The Haunting of Helena [QuickFix]
Directed by: Christian Bisceglia & Ascanio Malgarini
Single parent. Single, female, parent. Kind of like the archetype of possessed child flick parent. It’s true, just go check! Anyhow, The Haunting of Helena tells the story of Sophia [Harriet MacMasters-Green], who just got divorced from her hubby and now has moved to Italy with their kid Helena. Needless to say it’s only a matter of minutes before weird shit starts to happen when they move a huge cupboard that they find in the basement up into their flat!
Backstory tells us of a man who brutally tortured his wife and pulls out all her teeth before shoving her in the cupboard to slowly bleed to death… yeah, that cupboard! On the eve of Helena loosing her first tooth, the ghost in the cupboard reveals itself and the movie is off to a raving start... this is why that opening sequence of the creepy cupboard and bloody room was all about, to set this threat up!
The movie shifts into kind of a ghostbusting investigation plot as Sophia tries to figure out what the spirit wants and how to stop it trying from haunting them. But things are never quite as easy as we think they will be. The unexpected spin on the piece I will say is probably due to Bisceglia and Malgarini’s Italian genre heritage. The movie has a bunch of cool effects, some really well timed scares and does a lot with small means, just as Italan genre cinema always does.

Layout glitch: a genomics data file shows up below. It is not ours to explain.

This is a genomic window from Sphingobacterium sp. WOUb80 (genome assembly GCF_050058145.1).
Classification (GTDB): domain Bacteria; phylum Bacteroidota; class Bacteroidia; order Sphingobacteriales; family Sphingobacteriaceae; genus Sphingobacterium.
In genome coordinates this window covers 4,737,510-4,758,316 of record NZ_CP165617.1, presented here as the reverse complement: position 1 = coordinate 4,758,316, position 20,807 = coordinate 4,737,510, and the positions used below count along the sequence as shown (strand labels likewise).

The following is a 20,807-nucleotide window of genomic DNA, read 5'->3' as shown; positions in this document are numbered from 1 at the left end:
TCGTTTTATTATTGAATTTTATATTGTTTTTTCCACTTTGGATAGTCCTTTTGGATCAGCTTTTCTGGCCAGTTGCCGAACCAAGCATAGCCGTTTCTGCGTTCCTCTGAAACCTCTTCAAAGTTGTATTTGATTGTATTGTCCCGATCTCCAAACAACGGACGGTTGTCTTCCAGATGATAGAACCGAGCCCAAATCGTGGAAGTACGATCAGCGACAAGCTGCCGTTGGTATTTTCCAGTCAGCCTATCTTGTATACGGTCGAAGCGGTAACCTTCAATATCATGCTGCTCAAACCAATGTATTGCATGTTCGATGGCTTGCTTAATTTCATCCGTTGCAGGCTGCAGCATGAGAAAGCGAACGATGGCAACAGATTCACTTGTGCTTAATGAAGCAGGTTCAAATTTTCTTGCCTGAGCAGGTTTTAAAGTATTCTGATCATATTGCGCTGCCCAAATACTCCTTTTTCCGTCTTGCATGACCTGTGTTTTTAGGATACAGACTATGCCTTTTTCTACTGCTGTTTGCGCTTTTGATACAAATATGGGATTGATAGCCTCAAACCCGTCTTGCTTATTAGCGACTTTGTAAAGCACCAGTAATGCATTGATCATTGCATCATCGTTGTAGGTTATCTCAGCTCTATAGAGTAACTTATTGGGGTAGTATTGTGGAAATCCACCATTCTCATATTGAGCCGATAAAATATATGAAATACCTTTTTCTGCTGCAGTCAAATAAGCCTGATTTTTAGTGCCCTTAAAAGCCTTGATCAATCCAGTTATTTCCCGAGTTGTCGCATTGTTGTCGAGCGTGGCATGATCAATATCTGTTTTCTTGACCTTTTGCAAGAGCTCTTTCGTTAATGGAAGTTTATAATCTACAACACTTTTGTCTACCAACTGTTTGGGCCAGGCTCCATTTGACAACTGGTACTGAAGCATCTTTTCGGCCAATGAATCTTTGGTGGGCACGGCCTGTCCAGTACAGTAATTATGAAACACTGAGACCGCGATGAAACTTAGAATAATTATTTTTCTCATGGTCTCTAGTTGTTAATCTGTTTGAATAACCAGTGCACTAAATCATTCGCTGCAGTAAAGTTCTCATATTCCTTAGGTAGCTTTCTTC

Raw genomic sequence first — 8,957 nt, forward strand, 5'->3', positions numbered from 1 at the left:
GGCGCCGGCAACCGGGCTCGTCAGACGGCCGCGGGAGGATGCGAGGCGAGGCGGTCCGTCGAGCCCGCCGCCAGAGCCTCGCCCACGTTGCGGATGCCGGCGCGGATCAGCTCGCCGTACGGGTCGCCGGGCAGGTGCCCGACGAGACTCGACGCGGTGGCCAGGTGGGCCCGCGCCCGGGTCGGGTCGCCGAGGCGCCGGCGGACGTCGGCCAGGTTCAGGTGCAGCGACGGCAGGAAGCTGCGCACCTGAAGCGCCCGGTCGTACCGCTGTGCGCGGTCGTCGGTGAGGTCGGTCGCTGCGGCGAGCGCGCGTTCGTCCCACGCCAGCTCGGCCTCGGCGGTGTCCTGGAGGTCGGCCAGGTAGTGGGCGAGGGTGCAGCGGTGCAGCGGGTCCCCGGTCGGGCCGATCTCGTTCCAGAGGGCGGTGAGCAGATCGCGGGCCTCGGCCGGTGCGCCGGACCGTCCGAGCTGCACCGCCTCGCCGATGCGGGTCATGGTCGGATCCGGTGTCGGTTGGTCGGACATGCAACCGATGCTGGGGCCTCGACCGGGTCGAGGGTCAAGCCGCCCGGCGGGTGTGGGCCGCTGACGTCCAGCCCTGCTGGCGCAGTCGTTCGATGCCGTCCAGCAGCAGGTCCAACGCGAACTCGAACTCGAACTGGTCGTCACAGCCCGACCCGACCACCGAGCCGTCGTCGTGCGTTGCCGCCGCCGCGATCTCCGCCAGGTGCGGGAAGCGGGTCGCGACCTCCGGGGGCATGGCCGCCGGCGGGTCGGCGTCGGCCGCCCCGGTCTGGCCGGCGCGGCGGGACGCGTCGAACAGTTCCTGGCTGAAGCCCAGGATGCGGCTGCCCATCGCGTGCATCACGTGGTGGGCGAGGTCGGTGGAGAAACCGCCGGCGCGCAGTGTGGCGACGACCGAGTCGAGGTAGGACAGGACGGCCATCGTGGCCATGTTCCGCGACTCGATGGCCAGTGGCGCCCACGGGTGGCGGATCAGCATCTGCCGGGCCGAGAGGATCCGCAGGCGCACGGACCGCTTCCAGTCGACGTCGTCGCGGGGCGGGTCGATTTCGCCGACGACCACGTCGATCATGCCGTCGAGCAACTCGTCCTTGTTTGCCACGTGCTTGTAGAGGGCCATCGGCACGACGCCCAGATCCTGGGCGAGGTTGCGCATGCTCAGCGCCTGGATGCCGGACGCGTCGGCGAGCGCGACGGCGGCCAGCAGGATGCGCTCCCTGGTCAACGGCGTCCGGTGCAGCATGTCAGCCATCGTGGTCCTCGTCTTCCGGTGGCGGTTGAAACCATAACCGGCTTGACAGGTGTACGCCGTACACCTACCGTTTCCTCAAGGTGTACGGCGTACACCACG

One of the most disappointing aspects would be the Tooth-fairy angle on it. The Tooth-fairy being a sinister old bitch out to take souls instead of kiddie teeth is pretty much done! Should have just stayed with the “haunting” angle and used the “tooth-fairy” as a metaphor for the adults skepticism about the hauntings. That would have been cool considering that the Tooth-fairy angle has been done one to many times…
But, what I really liked about this flick is that there was a genuine interest in what they Bisceglia and Malgarini where trying to tell, and do with their story. There’s a lot going on in this film and repeated viewings could probably lead to alternative interpretations… after all Sophia and Helena are in a pretty serious car crash early on in the movie. It’s during her “close encounter with death” that Sophia first see’s the child ghost that figures in one of the several subplots. Just as the strange old man on the top floor, is an intriguing part of the puzzle of subplots that come together in the final act. On several occasions Bisceglia and Malgarini flip the expected scenario on its ass and go off somewhere completely different. So what started off looking as being another mimicry of US conventions actually managed to become something delightfully creepy with an authentic Italian genre aura to it. You know it will get the job done and that will be satisfying enough!
With that fact at bay there’s quite a lot that I'll let a filmmaker get away with, and I’ll always be more tolerant to genre under those conditions. If nothing else, it’s great to see that there’s still a somewhat active stream of horror themed flicks coming out of Italy and that they are keeping the flame alive!